Reviews Logo
SearchHomeContents PageSite Map
The Glasswrights' Apprentice
Mindy L. Klasky
Roc Books, 336 pages

The Glasswrights' Apprentice
Mindy L. Klasky
Mindy L. Klasky was born in Los Angeles and grew up in Dallas, Atlanta, and Minneapolis. After beginning college as a computer science major, she graduated with a degree in English. She attended law school and practiced trademark and copyright law with a major Washington firm for 6 years. Then, she returned to school and earned a degree in library science. She now manages the library reference department in a large Washington law firm. She is an active member of the SFWA (currently serving as co-chair of the Contracts Committee), as well as many legal bar organizations and library societies.
Mindy L. Klasky Website
ISFDB Bibliography
Past Feature Reviews
A review by Steven H Silver

The Glasswrights' Apprentice is significant for a variety of reasons.

Perhaps foremost, this novel is the introductory foray into fantasy for Mindy L. Klasky. Furthermore, in a time when it is common for authors to explode on the scene with massive, multi-volume epics that force the reader to continue to purchase novels over several years to discover the outcome of the story, The Glasswrights' Apprentice is an entirely self-contained story.

The focus of Klasky's tale is Rani, the 13-year-old apprentice of the title. A typical errand to deliver lunch to one of her instructors leads Rani to witness the assassination of a popular prince. Rani's subsequent flight from the royal guards provides her with a firsthand view of the six castes which make up her culture.

At the lowest level, Rani is forced to associate with the Touched, a class of street urchins who are the beggars and outcasts of society. No matter what her actual association with the Touched is, Rani cannot leave behind the bogeyman tales of them with which she was raised.

Prior to entering the Glasswrights' Guild, Rani was a member of a merchant family, and she has the opportunity to rejoin that caste, at least temporarily, during her attempts to find the rest of her family.

Rani next finds herself under the protection of a member of the warrior class. As an outsider to this group, Rani views the soldiers with almost as much suspicion as she did the Touched. Finally, posing as a member of the pilgrim caste, Rani manages to attach herself to the highest caste of all as a member of the royal family.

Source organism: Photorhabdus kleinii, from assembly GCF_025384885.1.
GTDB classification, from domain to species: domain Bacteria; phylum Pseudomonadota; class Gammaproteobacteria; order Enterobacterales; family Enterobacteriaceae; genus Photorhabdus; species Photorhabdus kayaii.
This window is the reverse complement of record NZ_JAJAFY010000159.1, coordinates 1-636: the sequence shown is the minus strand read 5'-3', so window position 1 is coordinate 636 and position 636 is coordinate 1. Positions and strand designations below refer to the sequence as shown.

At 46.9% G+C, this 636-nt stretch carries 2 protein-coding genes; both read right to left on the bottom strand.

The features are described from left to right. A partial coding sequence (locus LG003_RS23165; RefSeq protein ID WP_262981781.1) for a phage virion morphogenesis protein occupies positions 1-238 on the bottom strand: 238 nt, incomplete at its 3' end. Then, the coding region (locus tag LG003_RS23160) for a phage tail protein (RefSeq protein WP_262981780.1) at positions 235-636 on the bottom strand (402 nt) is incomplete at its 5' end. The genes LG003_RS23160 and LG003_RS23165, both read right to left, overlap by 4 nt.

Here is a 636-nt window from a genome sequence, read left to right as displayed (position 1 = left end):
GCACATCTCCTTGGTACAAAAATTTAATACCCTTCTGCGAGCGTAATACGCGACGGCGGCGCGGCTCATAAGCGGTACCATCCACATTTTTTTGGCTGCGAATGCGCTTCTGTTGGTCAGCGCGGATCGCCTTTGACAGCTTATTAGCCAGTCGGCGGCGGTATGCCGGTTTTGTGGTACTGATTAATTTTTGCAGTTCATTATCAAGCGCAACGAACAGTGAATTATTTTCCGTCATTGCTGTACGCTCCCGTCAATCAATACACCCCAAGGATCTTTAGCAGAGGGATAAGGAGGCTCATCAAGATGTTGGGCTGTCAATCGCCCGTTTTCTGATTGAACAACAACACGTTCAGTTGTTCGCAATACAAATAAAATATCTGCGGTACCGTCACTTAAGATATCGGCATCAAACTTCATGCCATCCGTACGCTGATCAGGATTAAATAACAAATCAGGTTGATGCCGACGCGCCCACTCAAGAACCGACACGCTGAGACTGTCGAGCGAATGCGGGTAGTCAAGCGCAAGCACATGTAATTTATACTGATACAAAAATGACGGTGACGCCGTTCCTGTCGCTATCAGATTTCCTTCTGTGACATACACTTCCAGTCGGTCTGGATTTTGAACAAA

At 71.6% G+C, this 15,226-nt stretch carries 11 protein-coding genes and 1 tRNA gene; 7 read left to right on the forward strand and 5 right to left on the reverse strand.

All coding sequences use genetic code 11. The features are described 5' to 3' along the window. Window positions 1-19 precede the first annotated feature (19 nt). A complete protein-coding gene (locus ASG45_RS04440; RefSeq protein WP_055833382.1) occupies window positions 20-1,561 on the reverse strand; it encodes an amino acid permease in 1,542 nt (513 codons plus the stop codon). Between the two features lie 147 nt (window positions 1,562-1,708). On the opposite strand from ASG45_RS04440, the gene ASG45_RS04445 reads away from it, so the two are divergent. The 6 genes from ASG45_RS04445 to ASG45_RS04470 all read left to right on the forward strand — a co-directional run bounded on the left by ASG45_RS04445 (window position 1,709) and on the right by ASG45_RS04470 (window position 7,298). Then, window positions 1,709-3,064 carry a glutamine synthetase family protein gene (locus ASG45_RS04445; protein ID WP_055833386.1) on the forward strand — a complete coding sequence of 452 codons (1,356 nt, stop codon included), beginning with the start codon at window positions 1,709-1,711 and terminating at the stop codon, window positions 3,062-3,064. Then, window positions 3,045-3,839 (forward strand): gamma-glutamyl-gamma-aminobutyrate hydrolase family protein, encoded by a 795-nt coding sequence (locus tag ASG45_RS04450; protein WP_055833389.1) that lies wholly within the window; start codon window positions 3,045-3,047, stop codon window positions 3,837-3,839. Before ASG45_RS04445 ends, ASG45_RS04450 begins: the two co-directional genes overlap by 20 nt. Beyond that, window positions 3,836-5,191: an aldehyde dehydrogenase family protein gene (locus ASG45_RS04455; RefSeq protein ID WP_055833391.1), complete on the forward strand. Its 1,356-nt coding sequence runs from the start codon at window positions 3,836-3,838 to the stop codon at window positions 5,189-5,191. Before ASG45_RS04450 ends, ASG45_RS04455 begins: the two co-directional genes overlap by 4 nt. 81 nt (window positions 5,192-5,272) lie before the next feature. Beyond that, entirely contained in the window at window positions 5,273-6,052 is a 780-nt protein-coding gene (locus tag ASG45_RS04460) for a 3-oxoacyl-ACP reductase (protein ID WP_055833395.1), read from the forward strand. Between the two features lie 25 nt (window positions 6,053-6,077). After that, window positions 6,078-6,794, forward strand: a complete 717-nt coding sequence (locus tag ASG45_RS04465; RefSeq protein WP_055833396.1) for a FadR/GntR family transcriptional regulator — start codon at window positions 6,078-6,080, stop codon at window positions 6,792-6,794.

Although The Glasswrights' Apprentice serves as a tour of Klasky's culture, that tour is not the raison d'etre of the novel. Klasky includes a Byzantine plot which is only set in motion with the murder of Prince Tuvashanoran. During Rani's attempts to secure her safety and find her family, she discovers that the Prince's death is tied to a cabal which is intent on eradicating the caste system which permeates every aspect of society.

Many of Klasky's portrayals border on satire, although there is no sense that satire was intended. Prince Tuvashanoran is the perfect prince, whose acts of charity can change the weather. The leader of the resistance is one of the most handsome men in the kingdom. In many cases, Klasky appears to be perpetuating the standard clichés of fantasy literature; however, she quickly manages to move beyond the clichés and bend them so they become an integral part of her world.

While The Glasswrights' Apprentice is a complete story, Klasky has provided the basis for several further tales set in this world. There would be plenty of opportunity for her to explore aspects of the society which she only touches on here, or to develop the changes which she seems ready to instigate should she choose to write any sequels. Klasky's future novels, whether continuations of the world of The Glasswrights' Apprentice or completely new and innovative worlds, will be worth watching for.

Copyright © 2000 by Steven H Silver

Steven H Silver in one of SF Site's Contributing Editors as well as one of the founders and judges for the Sidewise Award for Alternate History. He is Vice-Chairman of Windycon 28 and Programming Chairman for Chicon 2000. In addition to maintaining several bibliographies and the Harry Turtledove website, Steven is trying to get his short stories published and has recently finished his first novel. Steven is a Hugo Nominee for Best Fan Writer. He lives in Illinois with his wife, daughter and 4000 books.

SearchContents PageSite MapContact UsCopyright

If you find any errors, typos or other stuff worth mentioning, please send it to
Copyright © 1996-2014 SF Site All Rights Reserved Worldwide